• R&D: infinite energy, time travel, alchemy, etc. see the comment above about infinite energy.
    • The work contains a huge amount of general information that does not allow the reader to understand the work: this item, like the rest, is subjective, you can get a personal assessment by going over the material
    • There is no serious scientific reputation: if this work is published in Physical Review Letters, then at the same time I will transfer 10k + to the development of the project
    • The only authors have the same knowledge: how so for 100 years, no one else has come up with how to assemble the Tesla Tower?
    • I have no third-party sources of information about the project: I could not find a single third-party resource giving an expert assessment of this project
    • The original letter is labeled “GREAT RED FLAG”: sells related products, services or a plan
    • The authors show excessive importunity in accessing the site: from my position it is difficult to analyze, but it is known that the administration has already deleted the article from the resource

    As in any other case, all these statements and questions cannot clearly say whether the work is of high quality or not, but they allow the reader to get some general assessment of the quality of the work from the point of view of basic scientific principles.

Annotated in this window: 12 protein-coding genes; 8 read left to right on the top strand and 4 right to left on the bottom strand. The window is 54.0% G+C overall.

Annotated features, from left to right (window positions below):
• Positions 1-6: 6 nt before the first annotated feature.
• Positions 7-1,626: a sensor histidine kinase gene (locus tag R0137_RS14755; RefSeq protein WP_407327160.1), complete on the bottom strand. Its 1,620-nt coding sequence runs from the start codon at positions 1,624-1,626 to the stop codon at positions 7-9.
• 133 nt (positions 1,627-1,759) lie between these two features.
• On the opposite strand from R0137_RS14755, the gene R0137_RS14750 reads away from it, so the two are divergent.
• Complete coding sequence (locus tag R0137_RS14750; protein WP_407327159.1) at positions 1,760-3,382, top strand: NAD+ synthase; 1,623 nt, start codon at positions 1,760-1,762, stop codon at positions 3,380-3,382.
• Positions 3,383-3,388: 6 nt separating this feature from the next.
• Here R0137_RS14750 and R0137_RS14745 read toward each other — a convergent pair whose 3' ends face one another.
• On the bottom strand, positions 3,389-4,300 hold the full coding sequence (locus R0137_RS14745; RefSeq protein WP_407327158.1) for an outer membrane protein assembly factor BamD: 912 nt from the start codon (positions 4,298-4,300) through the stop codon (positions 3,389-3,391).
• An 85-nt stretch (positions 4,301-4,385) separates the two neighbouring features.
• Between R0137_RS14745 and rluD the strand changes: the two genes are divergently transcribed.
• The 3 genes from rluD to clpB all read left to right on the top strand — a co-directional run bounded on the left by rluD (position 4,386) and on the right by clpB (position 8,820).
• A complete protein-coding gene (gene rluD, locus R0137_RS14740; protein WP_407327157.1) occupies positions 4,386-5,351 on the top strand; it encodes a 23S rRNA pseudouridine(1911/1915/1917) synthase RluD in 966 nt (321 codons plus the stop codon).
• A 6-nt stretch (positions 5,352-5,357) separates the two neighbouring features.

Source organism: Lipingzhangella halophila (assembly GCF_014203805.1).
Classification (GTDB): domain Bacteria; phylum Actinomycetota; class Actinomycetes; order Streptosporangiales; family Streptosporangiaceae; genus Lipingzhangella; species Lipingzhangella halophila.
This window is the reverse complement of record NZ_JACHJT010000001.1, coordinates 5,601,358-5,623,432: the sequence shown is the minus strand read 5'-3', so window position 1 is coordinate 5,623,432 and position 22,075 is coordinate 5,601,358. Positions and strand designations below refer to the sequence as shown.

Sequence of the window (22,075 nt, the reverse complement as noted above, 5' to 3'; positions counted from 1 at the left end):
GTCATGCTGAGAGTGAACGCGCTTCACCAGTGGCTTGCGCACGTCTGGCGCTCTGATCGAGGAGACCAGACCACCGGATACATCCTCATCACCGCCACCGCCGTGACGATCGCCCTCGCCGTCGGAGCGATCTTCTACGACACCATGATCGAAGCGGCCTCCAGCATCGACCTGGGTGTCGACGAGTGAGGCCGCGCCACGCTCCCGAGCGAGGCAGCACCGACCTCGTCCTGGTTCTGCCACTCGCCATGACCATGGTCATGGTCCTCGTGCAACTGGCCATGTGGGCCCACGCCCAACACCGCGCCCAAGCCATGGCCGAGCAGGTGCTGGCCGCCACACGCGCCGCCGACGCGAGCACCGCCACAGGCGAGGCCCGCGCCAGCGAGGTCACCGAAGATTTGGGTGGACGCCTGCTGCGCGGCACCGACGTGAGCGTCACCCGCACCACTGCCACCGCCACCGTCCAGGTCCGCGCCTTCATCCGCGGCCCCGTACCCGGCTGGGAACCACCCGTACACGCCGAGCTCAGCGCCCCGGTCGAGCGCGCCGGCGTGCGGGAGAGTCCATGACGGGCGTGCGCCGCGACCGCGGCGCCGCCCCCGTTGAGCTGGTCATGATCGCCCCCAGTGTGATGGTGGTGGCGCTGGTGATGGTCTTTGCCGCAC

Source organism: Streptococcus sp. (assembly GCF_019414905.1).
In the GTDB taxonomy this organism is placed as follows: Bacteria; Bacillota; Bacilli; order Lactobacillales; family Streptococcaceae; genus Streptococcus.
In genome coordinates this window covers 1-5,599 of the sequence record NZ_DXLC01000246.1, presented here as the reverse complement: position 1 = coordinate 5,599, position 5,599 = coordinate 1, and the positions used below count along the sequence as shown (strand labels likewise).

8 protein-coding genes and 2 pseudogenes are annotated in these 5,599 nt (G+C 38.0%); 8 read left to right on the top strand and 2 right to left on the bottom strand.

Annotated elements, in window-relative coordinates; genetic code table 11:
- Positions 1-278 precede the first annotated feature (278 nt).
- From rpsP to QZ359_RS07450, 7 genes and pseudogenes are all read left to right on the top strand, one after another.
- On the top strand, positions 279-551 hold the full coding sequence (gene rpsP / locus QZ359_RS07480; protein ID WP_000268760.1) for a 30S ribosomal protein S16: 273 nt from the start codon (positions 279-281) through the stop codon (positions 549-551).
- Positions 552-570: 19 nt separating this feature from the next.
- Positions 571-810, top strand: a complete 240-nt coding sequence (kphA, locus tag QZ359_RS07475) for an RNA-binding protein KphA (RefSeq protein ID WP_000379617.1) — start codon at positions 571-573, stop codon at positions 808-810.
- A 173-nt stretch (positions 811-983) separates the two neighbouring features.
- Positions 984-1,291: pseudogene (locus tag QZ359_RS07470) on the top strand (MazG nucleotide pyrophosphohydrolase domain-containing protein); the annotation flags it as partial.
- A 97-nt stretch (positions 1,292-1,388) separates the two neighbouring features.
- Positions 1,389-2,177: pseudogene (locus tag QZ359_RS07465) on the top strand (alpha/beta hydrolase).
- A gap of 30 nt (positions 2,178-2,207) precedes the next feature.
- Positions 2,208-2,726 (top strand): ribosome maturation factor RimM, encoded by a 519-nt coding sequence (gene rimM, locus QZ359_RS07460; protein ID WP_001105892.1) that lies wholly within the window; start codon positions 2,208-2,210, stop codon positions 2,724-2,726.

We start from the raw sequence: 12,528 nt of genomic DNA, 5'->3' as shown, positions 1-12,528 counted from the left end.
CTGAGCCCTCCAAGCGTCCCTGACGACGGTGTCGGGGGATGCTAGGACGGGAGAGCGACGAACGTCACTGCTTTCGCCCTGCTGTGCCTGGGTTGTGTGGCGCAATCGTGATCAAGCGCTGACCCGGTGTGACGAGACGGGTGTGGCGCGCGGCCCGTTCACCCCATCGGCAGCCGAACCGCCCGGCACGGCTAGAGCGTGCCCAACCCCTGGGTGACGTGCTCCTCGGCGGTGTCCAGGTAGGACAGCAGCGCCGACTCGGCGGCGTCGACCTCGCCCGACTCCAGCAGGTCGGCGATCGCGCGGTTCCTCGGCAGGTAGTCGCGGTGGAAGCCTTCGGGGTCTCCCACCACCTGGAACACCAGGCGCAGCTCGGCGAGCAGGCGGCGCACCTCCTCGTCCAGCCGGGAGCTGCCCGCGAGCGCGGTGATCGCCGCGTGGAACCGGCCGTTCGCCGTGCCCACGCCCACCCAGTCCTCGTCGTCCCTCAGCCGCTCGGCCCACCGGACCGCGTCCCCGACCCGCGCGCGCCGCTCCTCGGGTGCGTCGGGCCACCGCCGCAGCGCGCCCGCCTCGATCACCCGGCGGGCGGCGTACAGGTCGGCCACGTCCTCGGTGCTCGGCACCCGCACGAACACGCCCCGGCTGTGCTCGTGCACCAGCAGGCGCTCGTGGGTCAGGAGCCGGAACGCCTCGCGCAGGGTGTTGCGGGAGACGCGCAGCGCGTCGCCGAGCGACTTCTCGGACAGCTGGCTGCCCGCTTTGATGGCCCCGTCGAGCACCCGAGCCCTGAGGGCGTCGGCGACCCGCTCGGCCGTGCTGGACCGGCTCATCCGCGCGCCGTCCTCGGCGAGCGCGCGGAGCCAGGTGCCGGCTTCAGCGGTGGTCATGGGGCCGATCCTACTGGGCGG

Instead of a conclusion

    This article is primarily aimed at developing a discussion about what criteria should be applied to articles on Habré. Should the community have a list of questions that need to be answered before someone can use Habr as a platform for promoting their ideas?

    Are there any general principles that we must follow? The community regulates interest in articles through voting, but does it mean that we should not have any standard, what should be the articles? Will it be censorship and pressure if, before the publication of such articles, some requirements will be imposed on them to comply with certain standards?

    Of course, there is no silver bullet that will solve all problems, but the problem itself will not disappear if ignored.